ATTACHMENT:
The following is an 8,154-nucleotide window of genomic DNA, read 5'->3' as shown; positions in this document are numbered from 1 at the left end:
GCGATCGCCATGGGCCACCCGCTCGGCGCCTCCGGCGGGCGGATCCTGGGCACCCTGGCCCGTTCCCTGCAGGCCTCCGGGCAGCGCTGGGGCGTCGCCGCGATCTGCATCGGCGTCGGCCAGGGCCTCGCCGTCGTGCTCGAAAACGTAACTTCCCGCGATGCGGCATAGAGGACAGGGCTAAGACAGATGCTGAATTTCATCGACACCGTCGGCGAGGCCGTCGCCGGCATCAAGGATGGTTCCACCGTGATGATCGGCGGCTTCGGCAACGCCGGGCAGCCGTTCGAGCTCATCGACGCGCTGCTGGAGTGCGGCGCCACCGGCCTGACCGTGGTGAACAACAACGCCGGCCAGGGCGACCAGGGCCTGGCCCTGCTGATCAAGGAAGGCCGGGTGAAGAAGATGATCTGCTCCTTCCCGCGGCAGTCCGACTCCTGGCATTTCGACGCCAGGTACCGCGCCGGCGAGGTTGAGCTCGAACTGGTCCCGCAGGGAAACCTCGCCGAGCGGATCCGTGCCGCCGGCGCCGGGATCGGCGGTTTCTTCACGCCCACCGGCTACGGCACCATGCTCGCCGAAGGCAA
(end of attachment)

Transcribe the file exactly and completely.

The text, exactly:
The following is an 8,154-nucleotide window of genomic DNA, read 5'->3' as shown; positions in this document are numbered from 1 at the left end:
GCGATCGCCATGGGCCACCCGCTCGGCGCCTCCGGCGGGCGGATCCTGGGCACCCTGGCCCGTTCCCTGCAGGCCTCCGGGCAGCGCTGGGGCGTCGCCGCGATCTGCATCGGCGTCGGCCAGGGCCTCGCCGTCGTGCTCGAAAACGTAACTTCCCGCGATGCGGCATAGAGGACAGGGCTAAGACAGATGCTGAATTTCATCGACACCGTCGGCGAGGCCGTCGCCGGCATCAAGGATGGTTCCACCGTGATGATCGGCGGCTTCGGCAACGCCGGGCAGCCGTTCGAGCTCATCGACGCGCTGCTGGAGTGCGGCGCCACCGGCCTGACCGTGGTGAACAACAACGCCGGCCAGGGCGACCAGGGCCTGGCCCTGCTGATCAAGGAAGGCCGGGTGAAGAAGATGATCTGCTCCTTCCCGCGGCAGTCCGACTCCTGGCATTTCGACGCCAGGTACCGCGCCGGCGAGGTTGAGCTCGAACTGGTCCCGCAGGGAAACCTCGCCGAGCGGATCCGTGCCGCCGGCGCCGGGATCGGCGGTTTCTTCACGCCCACCGGCTACGGCACCATGCTCGCCGAAGGCAA